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Eskom goes to Parliament to argue its case for a higher tariff increase

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Eskom goes to Parliament to argue its case for a higher tariff increase

Photo by Dylan Slater
Eskom acting CEO Phakamani Hadebe
Photo by Dylan Slater
Eskom acting CFO Calib Cassim

27th March 2018

By: Kim Cloete
Creamer Media Correspondent

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Eskom’s top officials have gone to Parliament to argue their case for a higher tariff increase, saying the 5.23% tariff increase for 2018/19 granted by the National Energy Regulator of South Africa (Nersa) would seriously harm the utility.

“The 2.2% price increase for 2017/18 has strained the cash flow situation, and the 5.23% for the 2018/19 financial year will also negatively impact on Eskom’s going concern status,” Eskom CE Phakamani Hadebe said on Tuesday.

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He said Eskom’s operational and financial sustainability would be threatened, as would its ability to pay back its debt.

Eskom had applied for a 19.9% tariff hike.

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The Eskom board has decided to use the processes of the National Energy Regulator Act for a review of the Nersa 2018/19 revenue decision. The utility maintains that Nersa’s decision has not been made in accordance with the Electricity Regulation Act. Hadebe is hoping for a solution.

“We have a difference of opinion with the regulator but are comfortable that, at some stage, we will find a solution to it. We still hope that 2018 is not a closed issue. It is important that we come to some form of equilibrium with the regulator so that we are able to plan a clear future as we move forward,” he told Parliament’s Portfolio Committee on Energy.

Eskom’s management and board members say they are very concerned that a sub-inflation increase would chase away investors and affect the decisions of ratings agencies, which have downgraded Eskom this year and raised concerns about its financial sustainability.

Eskom acting CFO Calib Cassim said assumptions made by Nersa are incorrect and unfeasible due to the nature of Eskom's operations and elements of its cost base that are fixed. It was also incorrectly basing its decision on costs of previous years.

He said Nersa had assumed that Eskom would automatically close down two power stations, cut staff by 6 000 and slash costs by around 10% from April 1 this year.

“The decision is based on a variety of references as far back as 2008, a variety of escalations, in many cases decreases from existing levels. Particular costs are removed in entirety in certain instances,” said Cassim.

“We are struggling to understand why Nersa has changed its measurement criteria. Inconsistency on applying a methodology does not only create challenges for Eskom, but when ratings agencies make decisions, they are uncertain about regulatory decisions. That creates concerns and challenges reflected in their decisions around the downgrades.”

In a presentation to the committee, Cassim said Eskom would await response to its request to Nersa for detailed workings and models, as well as the basis for reasons for Nersa’s decision on the tariff increase.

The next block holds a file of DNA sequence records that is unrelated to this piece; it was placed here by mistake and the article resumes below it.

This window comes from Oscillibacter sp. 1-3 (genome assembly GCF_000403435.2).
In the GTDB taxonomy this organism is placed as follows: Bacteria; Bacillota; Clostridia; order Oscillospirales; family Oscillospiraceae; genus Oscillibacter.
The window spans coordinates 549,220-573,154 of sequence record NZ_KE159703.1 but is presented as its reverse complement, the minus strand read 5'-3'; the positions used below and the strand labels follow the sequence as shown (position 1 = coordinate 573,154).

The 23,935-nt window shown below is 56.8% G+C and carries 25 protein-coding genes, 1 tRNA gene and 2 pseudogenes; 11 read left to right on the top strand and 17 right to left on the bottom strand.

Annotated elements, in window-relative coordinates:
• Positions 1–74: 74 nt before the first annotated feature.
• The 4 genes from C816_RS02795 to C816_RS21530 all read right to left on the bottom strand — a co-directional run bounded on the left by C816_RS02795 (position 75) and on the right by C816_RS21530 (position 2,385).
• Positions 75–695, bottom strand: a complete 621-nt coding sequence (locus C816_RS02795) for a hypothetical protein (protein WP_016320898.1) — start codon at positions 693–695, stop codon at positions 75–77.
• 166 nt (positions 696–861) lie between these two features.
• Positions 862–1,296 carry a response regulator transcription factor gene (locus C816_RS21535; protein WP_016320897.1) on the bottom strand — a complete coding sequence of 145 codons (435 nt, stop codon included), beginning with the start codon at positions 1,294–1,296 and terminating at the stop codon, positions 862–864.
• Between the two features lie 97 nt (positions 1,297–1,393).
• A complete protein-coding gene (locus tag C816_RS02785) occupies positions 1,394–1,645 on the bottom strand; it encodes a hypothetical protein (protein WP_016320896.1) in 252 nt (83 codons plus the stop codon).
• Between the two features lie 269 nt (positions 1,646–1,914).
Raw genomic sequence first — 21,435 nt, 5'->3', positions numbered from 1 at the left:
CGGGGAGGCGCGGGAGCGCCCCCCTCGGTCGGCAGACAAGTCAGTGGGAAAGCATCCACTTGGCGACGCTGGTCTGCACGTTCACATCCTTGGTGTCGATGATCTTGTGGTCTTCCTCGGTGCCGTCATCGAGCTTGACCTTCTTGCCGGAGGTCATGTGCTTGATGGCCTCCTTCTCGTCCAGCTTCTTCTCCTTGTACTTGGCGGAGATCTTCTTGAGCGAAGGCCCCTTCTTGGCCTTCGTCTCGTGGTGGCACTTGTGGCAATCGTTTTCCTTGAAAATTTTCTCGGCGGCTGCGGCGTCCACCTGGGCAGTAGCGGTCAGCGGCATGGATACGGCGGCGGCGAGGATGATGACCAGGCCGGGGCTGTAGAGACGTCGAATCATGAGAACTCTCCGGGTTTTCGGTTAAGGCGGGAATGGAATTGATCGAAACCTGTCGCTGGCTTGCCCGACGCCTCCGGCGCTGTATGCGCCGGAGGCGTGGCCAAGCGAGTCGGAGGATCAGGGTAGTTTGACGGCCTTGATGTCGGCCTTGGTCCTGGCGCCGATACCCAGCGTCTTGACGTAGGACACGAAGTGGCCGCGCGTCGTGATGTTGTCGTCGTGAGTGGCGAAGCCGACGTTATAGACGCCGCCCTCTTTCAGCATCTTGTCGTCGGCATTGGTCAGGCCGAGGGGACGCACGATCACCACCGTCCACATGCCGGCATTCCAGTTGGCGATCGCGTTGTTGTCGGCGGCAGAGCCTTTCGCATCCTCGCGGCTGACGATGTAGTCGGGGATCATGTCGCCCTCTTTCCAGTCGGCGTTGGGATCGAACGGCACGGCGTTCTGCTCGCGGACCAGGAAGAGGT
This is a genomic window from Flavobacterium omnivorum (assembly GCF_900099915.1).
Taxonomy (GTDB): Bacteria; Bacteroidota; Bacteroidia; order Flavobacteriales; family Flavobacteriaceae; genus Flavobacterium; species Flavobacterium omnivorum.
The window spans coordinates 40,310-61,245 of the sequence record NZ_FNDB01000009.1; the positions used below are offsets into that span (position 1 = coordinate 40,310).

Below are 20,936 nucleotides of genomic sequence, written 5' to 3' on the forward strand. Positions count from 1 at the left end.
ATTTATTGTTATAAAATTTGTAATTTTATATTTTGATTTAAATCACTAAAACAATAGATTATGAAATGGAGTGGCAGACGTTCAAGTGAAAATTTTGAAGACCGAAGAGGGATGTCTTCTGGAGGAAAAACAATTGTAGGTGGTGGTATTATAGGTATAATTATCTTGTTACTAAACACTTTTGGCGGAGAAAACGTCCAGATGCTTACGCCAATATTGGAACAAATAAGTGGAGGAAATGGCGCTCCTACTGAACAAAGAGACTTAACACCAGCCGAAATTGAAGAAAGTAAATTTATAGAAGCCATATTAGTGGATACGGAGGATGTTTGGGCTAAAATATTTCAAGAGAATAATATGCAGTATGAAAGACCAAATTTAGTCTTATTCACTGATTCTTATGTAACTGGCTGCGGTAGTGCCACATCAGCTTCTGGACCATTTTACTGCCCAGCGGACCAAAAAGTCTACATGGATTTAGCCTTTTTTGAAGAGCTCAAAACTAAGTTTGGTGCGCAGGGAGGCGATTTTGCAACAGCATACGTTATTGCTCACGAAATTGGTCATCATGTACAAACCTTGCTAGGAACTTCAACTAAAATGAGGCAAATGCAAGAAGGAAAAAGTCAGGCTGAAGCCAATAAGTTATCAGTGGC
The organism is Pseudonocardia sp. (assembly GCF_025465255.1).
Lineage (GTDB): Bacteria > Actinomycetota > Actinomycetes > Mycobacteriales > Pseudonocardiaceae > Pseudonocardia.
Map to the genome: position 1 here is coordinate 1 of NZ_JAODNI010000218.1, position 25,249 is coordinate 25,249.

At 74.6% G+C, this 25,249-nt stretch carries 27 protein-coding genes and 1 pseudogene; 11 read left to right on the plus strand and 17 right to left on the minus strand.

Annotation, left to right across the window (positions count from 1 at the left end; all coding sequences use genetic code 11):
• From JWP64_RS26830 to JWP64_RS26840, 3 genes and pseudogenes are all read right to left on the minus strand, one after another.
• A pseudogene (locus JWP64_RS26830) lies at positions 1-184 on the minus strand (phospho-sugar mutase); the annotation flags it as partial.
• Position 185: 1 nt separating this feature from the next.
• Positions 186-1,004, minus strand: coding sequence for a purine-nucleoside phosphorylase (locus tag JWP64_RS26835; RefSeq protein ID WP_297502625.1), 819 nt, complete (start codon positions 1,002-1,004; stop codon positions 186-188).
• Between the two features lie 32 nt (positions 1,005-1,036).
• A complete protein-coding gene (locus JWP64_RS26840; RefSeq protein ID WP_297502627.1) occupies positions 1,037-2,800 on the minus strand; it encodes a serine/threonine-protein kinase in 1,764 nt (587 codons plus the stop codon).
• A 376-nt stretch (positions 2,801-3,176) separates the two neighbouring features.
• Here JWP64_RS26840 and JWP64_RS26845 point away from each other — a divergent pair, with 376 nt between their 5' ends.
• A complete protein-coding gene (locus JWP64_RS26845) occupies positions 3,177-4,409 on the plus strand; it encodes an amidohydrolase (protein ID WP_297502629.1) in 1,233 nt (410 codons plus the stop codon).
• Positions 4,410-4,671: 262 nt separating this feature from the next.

Cassim further pointed out what he considers anomalies with the cost of staffing, as well as coal costs. He said Nersa based its decision on cutting 6 000 jobs, yet the number of Eskom customers had increased. Nersa did not consider contractual costs on coal, which were already 17% higher this year than set out in the Nersa decision for 2019.  

“Nersa should, according to methodology, use the latest information around coal costs, interrogate what the existing contracts stipulate, as well as the clauses included in those contracts.”

Nersa’s calculations were based on Eskom dropping its coal costs by over 20% over the next year.  

Hadebe said coal was by far Eskom’s biggest cost, at about R85-billion a year, while staff costs were about R30-billion a year.

“Nersa assumes that Eskom should have free cash flow of over R32-billion at the end of the 2018/19 year. This is based on an untenable cut in costs and incorrect capital expenditure outflows,” says Eskom.

Cassim has also argued that power stations needed to continue running, which cost money.

“If we look at our production plan, our understanding is that power stations cannot just be removed because Eskom has excess capacity. Yes, we have excess capacity at certain points of the year (in summer) but at other times of the year, those stations may be required to run.”

Cassim said Eskom also needed more money for maintenance than Nersa had factored in.

“We not only have an ageing fleet of power stations, but our networks are also ageing. We need maintenance on a methodology base, rather than just taking the actuals of previous years and growing it on inflation."

Eskom says it needs to raise R72-billion in the next 12 months. The first R20-billion would be used to pay for the bridging loan by August, while the remaining R50-billion is needed for capital expenditure.

Hadebe said Eskom was making serious efforts to tighten up its finances and save money.

The utility was doing this by containing costs and maximising revenue. The appointment of the new Eskom board had resulted in increased investor confidence, with Eskom securing the bridging loan of R20-billion.

“We are looking at reducing the capital expenditure by about R10-billion a year over the next three years. If we do that, then in 2021 and 2022, Eskom will be generating more revenue. We will have more income than the costs of servicing the debt and debt capital,” said Hadebe.

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